General Comments on
Pets Thoughts and Emotions
Pet owners often look at their pet and wonder, ‘What is he thinking’. While there are no absolute answers in this area, some deductions can be made. Basic instincts are likely to be a major factor in a pet’s thinking. For dogs and cats, instincts, such as hunting or pack behavior, are an important part of how they interact and behave around humans and other animals. In addition to instincts, senses including sight, smell, and hearing impact how a pet views the world. Likewise relative intelligence may be a factor in their thought process. A pet owner may be able to pick up on nuances of some thoughts, yet may also be prone to misread or project thoughts from behaviors. While there are definite signs of thought and emotions, the full extent and depth is not completely clear.
Pet’s thinking is more likely driven via senses than people. They lack a full language making it unlikely that they could form thoughts like, ‘I will now take my toy and go outside to play’. It is more probable that they see/know their toy and see/know the outdoors and take action. Reliance on more than one sense may help explain why blind dogs typically adapt well to their surroundings. Pet instincts and senses are very strong affecting how they view the world and likely affect their thought patterns. For instance, hearing and smell are dramatically stronger than people’s, and they may have additional sensory abilities. Some dogs are able to warn their owner if they are going to have a seizure, or point out other medical problems such as cancer. People have yet to fully understand how this is even possible.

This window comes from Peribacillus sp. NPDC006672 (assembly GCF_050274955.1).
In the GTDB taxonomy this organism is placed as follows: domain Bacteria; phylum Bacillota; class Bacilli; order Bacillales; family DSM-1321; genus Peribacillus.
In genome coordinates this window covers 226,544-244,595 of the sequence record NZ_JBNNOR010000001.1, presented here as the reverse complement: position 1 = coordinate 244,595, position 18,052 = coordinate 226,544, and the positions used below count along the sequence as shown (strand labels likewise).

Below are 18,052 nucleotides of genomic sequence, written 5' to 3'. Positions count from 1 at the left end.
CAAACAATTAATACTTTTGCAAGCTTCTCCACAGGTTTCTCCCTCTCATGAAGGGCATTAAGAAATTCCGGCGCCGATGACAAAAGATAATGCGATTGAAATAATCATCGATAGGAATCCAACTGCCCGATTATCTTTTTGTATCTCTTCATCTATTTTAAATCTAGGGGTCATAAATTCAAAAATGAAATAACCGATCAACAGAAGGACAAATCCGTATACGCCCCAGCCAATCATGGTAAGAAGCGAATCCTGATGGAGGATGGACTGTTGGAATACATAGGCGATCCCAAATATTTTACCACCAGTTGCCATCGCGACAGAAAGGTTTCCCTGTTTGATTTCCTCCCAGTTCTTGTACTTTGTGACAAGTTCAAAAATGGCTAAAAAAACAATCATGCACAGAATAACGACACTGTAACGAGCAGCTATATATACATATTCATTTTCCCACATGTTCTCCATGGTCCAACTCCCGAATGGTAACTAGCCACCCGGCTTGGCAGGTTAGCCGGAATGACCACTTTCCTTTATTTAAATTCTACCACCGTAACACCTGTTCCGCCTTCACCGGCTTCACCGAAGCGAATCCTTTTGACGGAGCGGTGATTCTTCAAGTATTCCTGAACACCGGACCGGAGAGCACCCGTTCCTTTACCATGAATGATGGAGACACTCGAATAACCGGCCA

Another significant factor is that pets likely lack any significant ability to plan or think about the future. While this may seem obvious or basic, it does show a difference in thinking. People spend plenty of time thinking about the present and past. They plan for the future whether it is what to have for dinner tonight or where they want to live in five years. It is believed that animals live in the moment. This can be one of the things that is delightful about owning a pet, yet it also shows that many thoughts attributed to a pet are actually the person’s humanization of that animal.
People can derive thoughts and motives for their pets that may not be accurate. For instance, as a teenager our family cat would sit on a chair by the window a stare out intently. While I thought she was deep in thought, there is no way to know what if any thoughts she had. Yet there are numerous signs that owners often read their pet correctly. For instance, most people know when their pet wants to go out, eat or play. Also, a happy dog or cat is usually easy to spot. Other reactions such as fear, sadness, or anger can also be clear. Many cat owners that are snubbed after a vacation can testify that their cat can clearly show annoyance. Also many pets exhibit grief when another family pet dies. Good trainers typically are skilled in reading everyday behavioral cues that animals give which people with less experience may miss. Different animals may have different levels of thought too. This is reflected in the list of ‘smartest breed of dog’. Many pet owners can attest that their pets show signs of being intelligent or clever beyond their basic instincts. Others can conversely state that their pet is not the ‘sharpest tool in the shed’. It is the deeper understanding of thoughts and emotions that leave the most unanswered questions. (Comment courtesy of www.doctordog.com)